17 Dec 2018


Still Light

19 June – 17 August, Gallery Augusta

The fourth annual HIAP summer exhibition at Gallery Augusta in Suomenlinna presents a curated selection of artworks born out of the artist residencies during 2010–13. As a highly particular space-time for creative work, residency as a moment of pause meets a slowness of pace and extended durations of light and darkness here. It encourages heightened awareness of the surroundings and allows us to question what it means to be inspired by nature today.

The works on display, produced at HIAP by Giulia Cenci, Mariona Moncunill, Guillaume Paris and Martin Healy, are all rooted in the manifold Helsinki landscape, activating a space of critical encounter, where the focus shifts from the familiar to the unknown. What they share, at first glance, is an engagement with a still surface – snow, water, architecture – and yet the works transform this from an impenetrable image into a space inhabit.

The exhibition also opens HIAP’s residency archive to the public. A new commission by Minna Henriksson gives an insight into the complex processes of research, production and exchange involved in artist residencies. Henriksson has delved into the 15-year history of HIAP and mapped out the tangled relationships between artists, institutions, geography and economics, all of which impact on the arts now, both here and across the globe.

Giulia Cenci‘s first encounter with Helsinki, at the Cable Factory Studios in November 2012, focused her attention on the many shades of grey. With subtle gestures she drew veils of water and shadow into threshold areas where it is no longer fully possible to distinguish between interior and exterior – as in her installation at HIAP, in which the traces of rain are of uncertain origin. She was invited back to revisit this context in what is literally a different light, and to create a new intervention in the exhibition space in response to it.

Mariona Moncunill experienced the cityscape under thick snow at the beginning of 2013, and also came across the dormant Botanical Garden in Helsinki’s city centre. Reminiscent of a graveyard, it was devoid of life, apart from one or two indicative signs, as if it had been turned into a pure taxonomical system cleansed of all unruly organic lifeforms. Similarly, in Every visible sign without visible plant (2013), the garden appears like a map that invites exploration, activating a space of imagination and translation between the absoluteness of scientific knowledge and the natural world to which it refers.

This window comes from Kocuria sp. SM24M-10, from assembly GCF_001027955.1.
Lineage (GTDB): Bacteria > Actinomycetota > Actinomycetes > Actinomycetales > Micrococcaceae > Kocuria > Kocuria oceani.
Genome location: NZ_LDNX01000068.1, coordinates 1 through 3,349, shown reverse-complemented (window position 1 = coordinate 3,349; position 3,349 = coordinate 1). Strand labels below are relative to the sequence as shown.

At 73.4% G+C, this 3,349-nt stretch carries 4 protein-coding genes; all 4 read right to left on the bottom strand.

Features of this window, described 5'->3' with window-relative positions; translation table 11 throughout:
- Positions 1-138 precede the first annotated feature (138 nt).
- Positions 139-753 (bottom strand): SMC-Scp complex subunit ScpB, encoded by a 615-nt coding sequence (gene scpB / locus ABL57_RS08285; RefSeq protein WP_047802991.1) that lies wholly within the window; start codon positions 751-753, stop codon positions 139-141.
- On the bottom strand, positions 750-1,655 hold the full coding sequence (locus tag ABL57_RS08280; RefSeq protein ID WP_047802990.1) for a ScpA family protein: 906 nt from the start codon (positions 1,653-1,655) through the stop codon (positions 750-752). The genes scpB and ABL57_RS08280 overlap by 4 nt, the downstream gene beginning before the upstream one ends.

Guillaume Paris‘ film Bad Anima (2012) was created on a production residency in 2011–12. Taking an iconic picture of a Finnish lake as his starting point, Paris broke the mirror surface of the image, allowing it to speak to us about all that lies hidden beneath. What monsters lie buried in the depths of our relationship with and representations of nature? Local cultural references from folklore are intertwined with associations from beyond these shores, ranging from popular culture to urgent ecological issues.

Martin Healy captured the eeriness of white summer nights in his film Fugue (2011) during his residency in 2010. A lone man wandering around the deserted utopian garden-city landscape of the suburb of Tapiola creates a heightened sense of the uneasy coexistence between the natural and the modern built environment. It also hints at an uncertainty about where this everyman belongs, and what it is that he is estranged from, while the title refers to a psychological disorder, or dual consciousness, that causes the individual to switch between identities and competing temporalities.

The exhibition is curated by Taru Elfving with the curatorial assistance of Viivi Koljonen, Jenni Nurmenniemi and Tomasz Szrama.